Twist the heads from the prawns, then
peel away the legs and shells, but leave
the tails intact. Devein each prawn. Fry the shells in 1 tbsp
oil for 5 mins, until dark pink and golden
in patches. Add the wine, boil down by
two thirds, then pour in the stock. Strain
into a jug, discarding the shells.
Heat the rest of the oil in a deep frying
pan or casserole. Add the fennel, onion
and garlic, season, then cover and
gently cook for 10 mins until softened.
Meanwhile, peel the potato and cut into
2cm-ish chunks. Put into a pan of cold
water, bring to the boil and cook for 5 mins
until almost tender. Drain in a colander.
Peel a strip of zest from the orange.
Put the zest, star anise, bay and ½ tsp
harissa into the pan. Fry gently, uncovered,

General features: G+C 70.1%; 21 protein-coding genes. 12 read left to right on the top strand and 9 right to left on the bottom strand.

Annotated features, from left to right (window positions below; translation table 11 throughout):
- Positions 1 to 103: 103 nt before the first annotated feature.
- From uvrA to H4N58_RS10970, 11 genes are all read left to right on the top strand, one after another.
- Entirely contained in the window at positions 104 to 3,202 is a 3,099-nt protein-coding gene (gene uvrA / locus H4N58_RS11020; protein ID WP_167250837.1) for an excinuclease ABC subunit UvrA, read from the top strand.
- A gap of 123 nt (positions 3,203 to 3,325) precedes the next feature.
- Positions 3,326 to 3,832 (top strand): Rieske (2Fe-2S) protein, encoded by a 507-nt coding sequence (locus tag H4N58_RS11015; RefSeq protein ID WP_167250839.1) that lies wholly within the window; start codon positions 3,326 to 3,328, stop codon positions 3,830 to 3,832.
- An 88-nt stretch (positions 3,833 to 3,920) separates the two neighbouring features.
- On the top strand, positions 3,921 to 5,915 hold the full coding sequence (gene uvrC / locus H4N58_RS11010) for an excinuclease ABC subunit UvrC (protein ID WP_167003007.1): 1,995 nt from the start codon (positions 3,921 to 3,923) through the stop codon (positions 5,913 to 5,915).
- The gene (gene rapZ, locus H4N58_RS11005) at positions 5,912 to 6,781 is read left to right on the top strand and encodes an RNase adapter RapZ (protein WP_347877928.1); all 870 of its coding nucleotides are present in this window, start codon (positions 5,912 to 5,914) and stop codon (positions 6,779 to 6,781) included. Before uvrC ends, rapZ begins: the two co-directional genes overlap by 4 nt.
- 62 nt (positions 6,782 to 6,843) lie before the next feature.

for 5-10 mins, until the vegetables are
soft, sweet and golden.
Stir in the tomato purée, cook for 2 mins,
then add the tomatoes and stock. Simmer
for 10 mins until the sauce thickens
slightly. Season to taste. The sauce can
be made ahead, then reheated later in
the day. Meantime, scrub the mussels or
clams and pull away any stringy beards.
Any that are open should be tapped
sharply on the worktop – if they don’t
close after a few seconds, discard them.
Reheat the sauce if necessary, then stir
the potato, chunks of fish and prawns
very gently into the stew. Bring back to
the boil, then cover and gently simmer
for 3 mins. Scatter the mussels or clams
over the stew, then cover and cook for
2 mins more or until the shells have
opened wide. Discard any that remain
closed. The chunks of fish should flake
easily and the prawns should be pink
through. Scatter with the thyme leaves.
To make the quick rouille, stir the rest
of the harissa through the mayonnaise.
Serve the stew in bowls, topped with
spoonfuls of rouille, which will melt into
the sauce and enrich it. Have some good
bread ready, as you’ll definitely want to
mop up the juices.